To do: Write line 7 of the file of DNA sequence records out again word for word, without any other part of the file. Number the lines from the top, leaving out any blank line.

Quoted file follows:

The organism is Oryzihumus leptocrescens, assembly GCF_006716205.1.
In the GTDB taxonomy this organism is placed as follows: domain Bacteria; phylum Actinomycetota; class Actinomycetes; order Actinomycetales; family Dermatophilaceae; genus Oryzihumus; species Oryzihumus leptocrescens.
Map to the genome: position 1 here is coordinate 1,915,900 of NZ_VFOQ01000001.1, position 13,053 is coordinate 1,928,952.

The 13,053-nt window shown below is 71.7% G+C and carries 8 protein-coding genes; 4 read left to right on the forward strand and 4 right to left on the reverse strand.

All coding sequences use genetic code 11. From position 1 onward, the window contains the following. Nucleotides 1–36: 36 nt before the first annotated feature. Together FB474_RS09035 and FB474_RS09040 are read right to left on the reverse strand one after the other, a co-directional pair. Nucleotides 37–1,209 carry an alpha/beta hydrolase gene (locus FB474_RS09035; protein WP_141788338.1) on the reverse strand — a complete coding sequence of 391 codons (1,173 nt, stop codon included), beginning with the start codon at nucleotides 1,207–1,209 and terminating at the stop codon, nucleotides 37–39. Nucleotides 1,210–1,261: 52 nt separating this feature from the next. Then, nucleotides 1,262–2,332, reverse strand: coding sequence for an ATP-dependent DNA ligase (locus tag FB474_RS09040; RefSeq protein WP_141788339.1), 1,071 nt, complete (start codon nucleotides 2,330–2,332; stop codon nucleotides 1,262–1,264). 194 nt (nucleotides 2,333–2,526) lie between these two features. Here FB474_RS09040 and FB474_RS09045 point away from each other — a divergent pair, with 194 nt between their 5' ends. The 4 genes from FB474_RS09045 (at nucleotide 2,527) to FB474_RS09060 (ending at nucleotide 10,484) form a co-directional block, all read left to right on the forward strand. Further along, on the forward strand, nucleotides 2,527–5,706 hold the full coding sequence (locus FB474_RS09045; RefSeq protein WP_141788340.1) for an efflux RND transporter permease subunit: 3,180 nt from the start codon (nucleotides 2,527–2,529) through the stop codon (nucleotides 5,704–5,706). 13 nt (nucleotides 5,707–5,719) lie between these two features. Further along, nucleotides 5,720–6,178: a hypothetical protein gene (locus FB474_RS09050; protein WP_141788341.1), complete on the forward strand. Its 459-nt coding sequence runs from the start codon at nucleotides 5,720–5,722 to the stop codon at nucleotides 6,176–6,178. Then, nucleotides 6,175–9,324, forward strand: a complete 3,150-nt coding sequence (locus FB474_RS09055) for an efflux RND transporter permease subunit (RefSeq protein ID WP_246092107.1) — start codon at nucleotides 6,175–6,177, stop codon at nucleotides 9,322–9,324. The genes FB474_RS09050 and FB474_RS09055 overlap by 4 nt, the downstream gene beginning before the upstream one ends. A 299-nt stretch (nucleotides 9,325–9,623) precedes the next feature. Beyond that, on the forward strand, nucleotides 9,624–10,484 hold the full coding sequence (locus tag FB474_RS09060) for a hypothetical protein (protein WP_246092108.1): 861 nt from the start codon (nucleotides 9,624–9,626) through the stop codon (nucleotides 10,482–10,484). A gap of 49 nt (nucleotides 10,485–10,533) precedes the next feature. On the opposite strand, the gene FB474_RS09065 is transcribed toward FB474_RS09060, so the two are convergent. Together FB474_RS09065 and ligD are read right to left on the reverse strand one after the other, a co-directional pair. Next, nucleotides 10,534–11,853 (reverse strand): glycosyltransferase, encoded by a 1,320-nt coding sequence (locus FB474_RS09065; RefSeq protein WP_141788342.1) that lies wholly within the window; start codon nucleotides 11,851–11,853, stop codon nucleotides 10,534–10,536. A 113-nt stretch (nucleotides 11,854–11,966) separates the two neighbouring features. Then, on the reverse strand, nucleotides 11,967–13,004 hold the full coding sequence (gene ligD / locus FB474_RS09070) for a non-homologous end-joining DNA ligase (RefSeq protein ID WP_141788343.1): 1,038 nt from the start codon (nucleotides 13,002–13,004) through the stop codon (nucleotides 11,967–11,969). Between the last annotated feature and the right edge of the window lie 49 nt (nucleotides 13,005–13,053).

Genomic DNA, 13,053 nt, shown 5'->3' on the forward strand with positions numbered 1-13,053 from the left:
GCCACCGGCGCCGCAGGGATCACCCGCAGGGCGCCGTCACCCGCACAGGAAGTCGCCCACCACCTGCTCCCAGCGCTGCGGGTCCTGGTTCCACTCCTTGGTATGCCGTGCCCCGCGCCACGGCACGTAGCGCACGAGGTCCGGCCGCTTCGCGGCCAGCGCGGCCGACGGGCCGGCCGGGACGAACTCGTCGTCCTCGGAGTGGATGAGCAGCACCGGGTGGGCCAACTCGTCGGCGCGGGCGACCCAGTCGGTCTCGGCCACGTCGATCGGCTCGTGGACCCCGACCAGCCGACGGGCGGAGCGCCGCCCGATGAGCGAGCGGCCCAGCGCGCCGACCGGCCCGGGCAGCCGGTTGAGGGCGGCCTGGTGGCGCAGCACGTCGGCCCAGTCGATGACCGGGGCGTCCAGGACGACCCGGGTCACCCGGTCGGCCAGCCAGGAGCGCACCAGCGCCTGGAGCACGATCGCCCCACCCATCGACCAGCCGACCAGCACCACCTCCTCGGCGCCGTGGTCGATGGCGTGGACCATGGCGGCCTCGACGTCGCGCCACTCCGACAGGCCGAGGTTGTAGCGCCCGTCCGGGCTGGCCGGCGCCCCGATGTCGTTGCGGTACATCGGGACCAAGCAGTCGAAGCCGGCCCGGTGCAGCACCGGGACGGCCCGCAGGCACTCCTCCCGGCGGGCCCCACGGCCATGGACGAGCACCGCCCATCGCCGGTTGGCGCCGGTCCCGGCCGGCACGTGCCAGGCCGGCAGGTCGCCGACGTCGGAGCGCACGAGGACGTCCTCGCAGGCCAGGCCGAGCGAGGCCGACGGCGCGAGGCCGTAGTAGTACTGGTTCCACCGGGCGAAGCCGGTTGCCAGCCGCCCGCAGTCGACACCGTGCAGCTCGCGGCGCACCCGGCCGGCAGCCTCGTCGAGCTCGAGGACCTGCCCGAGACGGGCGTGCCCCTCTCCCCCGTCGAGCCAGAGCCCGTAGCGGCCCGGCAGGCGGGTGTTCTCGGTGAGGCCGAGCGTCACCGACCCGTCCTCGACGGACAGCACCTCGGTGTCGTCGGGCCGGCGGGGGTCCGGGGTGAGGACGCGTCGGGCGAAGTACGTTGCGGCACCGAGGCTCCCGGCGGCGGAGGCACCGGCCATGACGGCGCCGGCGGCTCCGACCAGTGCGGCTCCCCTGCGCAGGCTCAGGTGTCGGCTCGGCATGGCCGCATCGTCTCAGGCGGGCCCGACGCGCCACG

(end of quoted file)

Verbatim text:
GCCACCGGCGCCGCAGGGATCACCCGCAGGGCGCCGTCACCCGCACAGGAAGTCGCCCACCACCTGCTCCCAGCGCTGCGGGTCCTGGTTCCACTCCTTGGTATGCCGTGCCCCGCGCCACGGCACGTAGCGCACGAGGTCCGGCCGCTTCGCGGCCAGCGCGGCCGACGGGCCGGCCGGGACGAACTCGTCGTCCTCGGAGTGGATGAGCAGCACCGGGTGGGCCAACTCGTCGGCGCGGGCGACCCAGTCGGTCTCGGCCACGTCGATCGGCTCGTGGACCCCGACCAGCCGACGGGCGGAGCGCCGCCCGATGAGCGAGCGGCCCAGCGCGCCGACCGGCCCGGGCAGCCGGTTGAGGGCGGCCTGGTGGCGCAGCACGTCGGCCCAGTCGATGACCGGGGCGTCCAGGACGACCCGGGTCACCCGGTCGGCCAGCCAGGAGCGCACCAGCGCCTGGAGCACGATCGCCCCACCCATCGACCAGCCGACCAGCACCACCTCCTCGGCGCCGTGGTCGATGGCGTGGACCATGGCGGCCTCGACGTCGCGCCACTCCGACAGGCCGAGGTTGTAGCGCCCGTCCGGGCTGGCCGGCGCCCCGATGTCGTTGCGGTACATCGGGACCAAGCAGTCGAAGCCGGCCCGGTGCAGCACCGGGACGGCCCGCAGGCACTCCTCCCGGCGGGCCCCACGGCCATGGACGAGCACCGCCCATCGCCGGTTGGCGCCGGTCCCGGCCGGCACGTGCCAGGCCGGCAGGTCGCCGACGTCGGAGCGCACGAGGACGTCCTCGCAGGCCAGGCCGAGCGAGGCCGACGGCGCGAGGCCGTAGTAGTACTGGTTCCACCGGGCGAAGCCGGTTGCCAGCCGCCCGCAGTCGACACCGTGCAGCTCGCGGCGCACCCGGCCGGCAGCCTCGTCGAGCTCGAGGACCTGCCCGAGACGGGCGTGCCCCTCTCCCCCGTCGAGCCAGAGCCCGTAGCGGCCCGGCAGGCGGGTGTTCTCGGTGAGGCCGAGCGTCACCGACCCGTCCTCGACGGACAGCACCTCGGTGTCGTCGGGCCGGCGGGGGTCCGGGGTGAGGACGCGTCGGGCGAAGTACGTTGCGGCACCGAGGCTCCCGGCGGCGGAGGCACCGGCCATGACGGCGCCGGCGGCTCCGACCAGTGCGGCTCCCCTGCGCAGGCTCAGGTGTCGGCTCGGCATGGCCGCATCGTCTCAGGCGGGCCCGACGCGCCACG